Online incel communities have been repeatedly linked to instances of mass violence. Elliot Rodger, a 22-year-old driven by a desire to punish all women and sexually active men for his own past experiences of sexual rejection, killed six people and injured 14 others in 2014 near a California university campus.
Like many other incels, Genco expressed admiration for Rodger and an intent to duplicate his crime. According to Patel’s office, Genco was a frequent poster on a popular incel website and posted about imitating Rodger’s pre-attack behavior.
Federal court documents also accuse Genco of writing a manifesto detailing the plans for his own attack, which he hoped would claim 3,000 lives, and searching online for sororities and colleges that would make a desirable target.
Genco was arrested March 12, 2020, after a neighbor called police and accused him of making threats with a gun. He had become “erratic and somewhat violent” over the months leading up to the call, the neighbor said. Investigators later discovered this time period coincided with his posts on the incel website.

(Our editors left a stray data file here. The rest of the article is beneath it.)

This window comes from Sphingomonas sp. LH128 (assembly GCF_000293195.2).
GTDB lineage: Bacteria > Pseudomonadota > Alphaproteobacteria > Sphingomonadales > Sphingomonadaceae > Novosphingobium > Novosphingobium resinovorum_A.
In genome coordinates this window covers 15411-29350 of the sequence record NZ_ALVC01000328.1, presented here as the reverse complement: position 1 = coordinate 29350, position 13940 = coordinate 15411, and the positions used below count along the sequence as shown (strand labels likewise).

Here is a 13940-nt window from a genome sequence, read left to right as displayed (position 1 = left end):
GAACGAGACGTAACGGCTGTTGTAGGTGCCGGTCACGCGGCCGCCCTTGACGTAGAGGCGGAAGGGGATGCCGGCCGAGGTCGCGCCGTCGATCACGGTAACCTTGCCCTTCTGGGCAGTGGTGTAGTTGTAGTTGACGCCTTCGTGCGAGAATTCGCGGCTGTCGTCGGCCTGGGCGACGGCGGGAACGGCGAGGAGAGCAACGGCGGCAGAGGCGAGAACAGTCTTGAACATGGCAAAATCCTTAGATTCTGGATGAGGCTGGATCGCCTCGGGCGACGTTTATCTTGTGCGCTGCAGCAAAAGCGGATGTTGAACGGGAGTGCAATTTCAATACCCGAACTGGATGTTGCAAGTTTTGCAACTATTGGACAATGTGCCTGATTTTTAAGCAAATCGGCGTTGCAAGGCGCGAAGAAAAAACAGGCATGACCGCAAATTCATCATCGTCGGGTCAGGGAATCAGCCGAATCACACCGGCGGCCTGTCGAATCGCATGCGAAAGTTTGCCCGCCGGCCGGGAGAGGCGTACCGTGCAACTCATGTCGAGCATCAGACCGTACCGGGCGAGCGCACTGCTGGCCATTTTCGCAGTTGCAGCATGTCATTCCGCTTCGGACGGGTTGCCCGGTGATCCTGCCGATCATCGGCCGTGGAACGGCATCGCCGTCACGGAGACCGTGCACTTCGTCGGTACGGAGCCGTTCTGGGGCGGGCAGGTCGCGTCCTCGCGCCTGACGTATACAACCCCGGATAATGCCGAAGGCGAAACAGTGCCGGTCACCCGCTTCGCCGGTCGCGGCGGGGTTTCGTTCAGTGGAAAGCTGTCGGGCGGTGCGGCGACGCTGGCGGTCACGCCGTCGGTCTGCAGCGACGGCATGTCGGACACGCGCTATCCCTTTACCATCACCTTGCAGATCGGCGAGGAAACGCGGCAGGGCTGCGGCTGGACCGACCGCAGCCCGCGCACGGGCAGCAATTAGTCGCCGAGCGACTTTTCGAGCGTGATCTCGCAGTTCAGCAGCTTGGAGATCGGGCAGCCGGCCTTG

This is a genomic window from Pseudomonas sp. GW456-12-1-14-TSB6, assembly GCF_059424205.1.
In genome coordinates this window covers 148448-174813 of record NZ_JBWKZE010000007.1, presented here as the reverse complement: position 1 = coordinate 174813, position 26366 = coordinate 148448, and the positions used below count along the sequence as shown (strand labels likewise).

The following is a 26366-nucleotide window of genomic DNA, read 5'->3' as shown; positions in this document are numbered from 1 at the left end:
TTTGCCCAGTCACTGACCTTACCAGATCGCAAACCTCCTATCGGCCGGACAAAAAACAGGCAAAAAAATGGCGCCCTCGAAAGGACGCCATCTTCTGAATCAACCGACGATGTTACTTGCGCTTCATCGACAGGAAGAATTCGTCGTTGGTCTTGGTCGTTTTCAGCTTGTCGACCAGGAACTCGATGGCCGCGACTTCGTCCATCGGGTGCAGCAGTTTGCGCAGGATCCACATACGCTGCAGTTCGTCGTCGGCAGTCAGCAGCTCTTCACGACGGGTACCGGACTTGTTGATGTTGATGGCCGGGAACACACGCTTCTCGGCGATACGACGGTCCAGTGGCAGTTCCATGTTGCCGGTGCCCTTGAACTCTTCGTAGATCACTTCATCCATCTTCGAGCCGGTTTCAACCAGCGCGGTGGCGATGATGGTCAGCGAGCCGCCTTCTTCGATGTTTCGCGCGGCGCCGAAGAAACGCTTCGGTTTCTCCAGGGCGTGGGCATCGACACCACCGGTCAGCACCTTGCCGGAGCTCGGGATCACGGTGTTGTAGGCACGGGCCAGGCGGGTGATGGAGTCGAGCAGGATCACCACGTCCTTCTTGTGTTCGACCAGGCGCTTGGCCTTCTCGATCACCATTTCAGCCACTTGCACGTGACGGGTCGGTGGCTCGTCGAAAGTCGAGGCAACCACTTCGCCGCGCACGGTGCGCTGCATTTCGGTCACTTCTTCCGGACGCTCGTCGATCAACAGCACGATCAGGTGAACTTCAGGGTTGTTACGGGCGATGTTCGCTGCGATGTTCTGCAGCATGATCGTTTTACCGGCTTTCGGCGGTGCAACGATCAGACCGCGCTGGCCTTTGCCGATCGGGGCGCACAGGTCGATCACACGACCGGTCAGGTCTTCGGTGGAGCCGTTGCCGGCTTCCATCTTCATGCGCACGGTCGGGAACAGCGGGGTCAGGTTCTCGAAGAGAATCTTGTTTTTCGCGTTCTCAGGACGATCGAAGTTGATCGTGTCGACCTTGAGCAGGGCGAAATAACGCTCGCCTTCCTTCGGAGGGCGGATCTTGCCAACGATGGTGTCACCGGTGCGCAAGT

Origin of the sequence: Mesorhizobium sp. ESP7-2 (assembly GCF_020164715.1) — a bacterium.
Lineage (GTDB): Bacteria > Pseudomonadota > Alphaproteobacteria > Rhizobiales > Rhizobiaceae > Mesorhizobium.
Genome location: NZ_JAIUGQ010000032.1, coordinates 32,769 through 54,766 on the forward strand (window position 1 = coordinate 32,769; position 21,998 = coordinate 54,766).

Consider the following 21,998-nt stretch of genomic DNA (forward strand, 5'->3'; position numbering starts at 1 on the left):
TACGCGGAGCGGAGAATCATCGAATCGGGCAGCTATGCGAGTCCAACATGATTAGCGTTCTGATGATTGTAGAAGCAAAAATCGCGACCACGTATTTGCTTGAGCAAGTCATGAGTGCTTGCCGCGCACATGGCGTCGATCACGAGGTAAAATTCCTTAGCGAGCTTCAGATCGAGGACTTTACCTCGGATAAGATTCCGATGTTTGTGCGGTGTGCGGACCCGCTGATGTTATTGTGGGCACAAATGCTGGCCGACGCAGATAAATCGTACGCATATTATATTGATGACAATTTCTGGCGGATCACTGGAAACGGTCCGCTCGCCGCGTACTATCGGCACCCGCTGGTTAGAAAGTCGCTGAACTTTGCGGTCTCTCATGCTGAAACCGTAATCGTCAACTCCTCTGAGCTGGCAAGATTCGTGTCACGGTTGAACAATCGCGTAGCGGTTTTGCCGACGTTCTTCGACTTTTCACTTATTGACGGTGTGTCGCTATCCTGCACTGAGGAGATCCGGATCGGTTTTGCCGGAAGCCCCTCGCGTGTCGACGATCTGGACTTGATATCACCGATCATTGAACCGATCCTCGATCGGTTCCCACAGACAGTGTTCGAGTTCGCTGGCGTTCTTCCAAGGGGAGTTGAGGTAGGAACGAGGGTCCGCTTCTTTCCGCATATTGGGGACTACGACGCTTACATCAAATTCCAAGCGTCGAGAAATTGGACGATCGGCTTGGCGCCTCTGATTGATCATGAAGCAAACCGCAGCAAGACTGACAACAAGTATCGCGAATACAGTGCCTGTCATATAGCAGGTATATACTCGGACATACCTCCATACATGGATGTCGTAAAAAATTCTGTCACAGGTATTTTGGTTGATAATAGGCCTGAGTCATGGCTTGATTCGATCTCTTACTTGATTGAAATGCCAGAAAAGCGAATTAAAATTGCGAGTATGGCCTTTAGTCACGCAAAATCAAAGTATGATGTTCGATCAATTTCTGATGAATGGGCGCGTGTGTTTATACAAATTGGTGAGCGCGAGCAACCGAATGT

Highland County deputies arrested Genco and looked in the trunk of his car, where they discovered “an AR-15-style rifle with suspected ‘bump-stock’ attached; several loaded magazines; body armor; and boxes of ammunition,” according to the sealed indictment filed against him on April 16, 2020.
The initial charges filed against him were only for illegal possession of the weapons, which would have earned a maximum of 10 years in prison.
Further investigation revealed his extensive history of hate and plans for a campus shooting in Ohio, federal prosecutors wrote.
The hate crime charge extends his maximum possible sentence to life imprisonment.